This week, both series talk about doubt in different forms: violence and death for Rutejìmo and Kanéko has her questions about her father.
Both serials are at a turning point as we head into the conclusion for both. Also a bit about other books in the Rutejìmo series.
Sometimes, we have a few lessons that need to be taught before all the action starts again. This chapter has a few quite moments.
This week, I introduce the villain of our story, a giant telepathic toad that terrorizes Kanéko and her friends. And Rutejìmo shows that he has a backbone.
Both trios find out a bit of their enemies this week along with revealing secrets for everyone. Plus Sand and Ash is out.
A smattering of lessons, both about death and more cheerful things. We are getting to some of the more interesting parts of both novels.
This week, both Kanéko and Rutejìmo are dealing with the conquences of their action scenes in the previous chapter.
This week, both chapters have to deal with the same topic: fighting in the dark. This shows my love of the specific troupe but both stories go about it in very different ways.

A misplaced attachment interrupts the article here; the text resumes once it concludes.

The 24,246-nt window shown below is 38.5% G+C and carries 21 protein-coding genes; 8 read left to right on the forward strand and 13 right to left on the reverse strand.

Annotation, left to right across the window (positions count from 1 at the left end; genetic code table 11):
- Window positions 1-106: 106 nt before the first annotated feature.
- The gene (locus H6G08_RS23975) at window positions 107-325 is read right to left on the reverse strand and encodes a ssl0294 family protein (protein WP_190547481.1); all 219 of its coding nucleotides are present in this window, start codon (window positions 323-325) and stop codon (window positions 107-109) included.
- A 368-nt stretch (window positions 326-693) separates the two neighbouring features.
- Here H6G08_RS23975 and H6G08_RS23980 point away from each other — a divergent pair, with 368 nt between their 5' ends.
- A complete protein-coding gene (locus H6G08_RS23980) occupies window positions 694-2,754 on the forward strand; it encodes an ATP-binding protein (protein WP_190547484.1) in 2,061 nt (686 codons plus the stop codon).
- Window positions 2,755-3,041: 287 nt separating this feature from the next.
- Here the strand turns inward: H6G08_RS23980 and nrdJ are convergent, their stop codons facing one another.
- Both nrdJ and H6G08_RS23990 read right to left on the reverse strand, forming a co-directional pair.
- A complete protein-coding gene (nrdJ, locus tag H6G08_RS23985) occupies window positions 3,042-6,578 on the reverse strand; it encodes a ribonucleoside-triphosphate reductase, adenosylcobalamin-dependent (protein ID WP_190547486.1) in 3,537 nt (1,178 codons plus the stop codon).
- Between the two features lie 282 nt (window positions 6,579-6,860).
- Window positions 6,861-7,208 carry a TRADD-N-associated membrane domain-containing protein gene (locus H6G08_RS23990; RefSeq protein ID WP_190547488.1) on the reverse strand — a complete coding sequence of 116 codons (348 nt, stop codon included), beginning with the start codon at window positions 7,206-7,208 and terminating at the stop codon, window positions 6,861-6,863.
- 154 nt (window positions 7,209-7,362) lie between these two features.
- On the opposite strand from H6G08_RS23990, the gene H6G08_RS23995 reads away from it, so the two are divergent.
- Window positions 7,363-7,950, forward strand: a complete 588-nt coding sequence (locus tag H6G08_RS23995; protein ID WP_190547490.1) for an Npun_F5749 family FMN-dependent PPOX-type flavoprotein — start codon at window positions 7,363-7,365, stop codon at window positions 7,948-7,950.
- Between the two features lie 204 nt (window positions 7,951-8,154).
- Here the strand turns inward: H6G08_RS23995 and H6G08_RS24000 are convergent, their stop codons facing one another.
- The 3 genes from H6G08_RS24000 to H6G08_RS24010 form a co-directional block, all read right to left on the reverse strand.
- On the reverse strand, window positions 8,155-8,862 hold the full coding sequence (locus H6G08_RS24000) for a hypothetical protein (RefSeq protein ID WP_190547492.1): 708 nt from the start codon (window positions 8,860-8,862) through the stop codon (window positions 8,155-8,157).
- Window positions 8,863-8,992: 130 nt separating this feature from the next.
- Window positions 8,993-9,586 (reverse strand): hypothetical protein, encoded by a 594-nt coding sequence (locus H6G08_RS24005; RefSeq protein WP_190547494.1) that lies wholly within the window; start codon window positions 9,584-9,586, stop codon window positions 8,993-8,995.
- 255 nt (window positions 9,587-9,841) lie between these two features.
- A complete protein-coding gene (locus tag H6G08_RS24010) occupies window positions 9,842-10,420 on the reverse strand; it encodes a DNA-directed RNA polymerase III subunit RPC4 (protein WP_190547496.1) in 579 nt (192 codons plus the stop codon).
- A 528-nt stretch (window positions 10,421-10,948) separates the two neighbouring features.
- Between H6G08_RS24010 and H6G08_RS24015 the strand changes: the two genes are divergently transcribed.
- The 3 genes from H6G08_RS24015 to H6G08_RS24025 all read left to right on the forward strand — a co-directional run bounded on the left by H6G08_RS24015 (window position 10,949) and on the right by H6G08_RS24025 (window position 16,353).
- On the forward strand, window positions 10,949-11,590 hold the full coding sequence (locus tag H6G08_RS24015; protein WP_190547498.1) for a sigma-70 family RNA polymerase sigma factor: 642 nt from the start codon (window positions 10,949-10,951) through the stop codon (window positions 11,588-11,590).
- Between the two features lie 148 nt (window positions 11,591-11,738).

Just another pair of discussions with both serials. I talk a little bit about magical healing and the addiction of power, not to mention conventions that I'm using with other languages and telepathy.
I go to WisCon for a number of reasons, but probably the biggest one is that I go to be uncomfortable.
I've been thinking about Jim C. Hines' post about trigger warnings for a few months now. In the process of re-releasing two books, I decided to do something about it.
After a few weeks of taking a break, I'm back to my serials. This week, we have a bit of introspection and a naming of the Big Bad.
It's been a week since I got back from WisCon, time to talk about it. I should have done it sooner, but I have a few things going on.
In just over a week, I'll be at WisCon on a few panels, doing a reading, and generally having fun.
Not every story has a Big Bad, the evil villain that makes the hero's job miserable. Sometimes the demons are inside the character's head. The chapters this week demonstrate both.
Sixteen years ago, I stood in the middle of our living room and completely botched my wedding vows.
Looking at Flight of the Scions, it's obvious that my main characters are actually rather intelligent.
One of the difficult parts of writing Flight of the Scions is getting Ruben's speech pattern right. Also a brief discussion of mechanical devices in Fedran.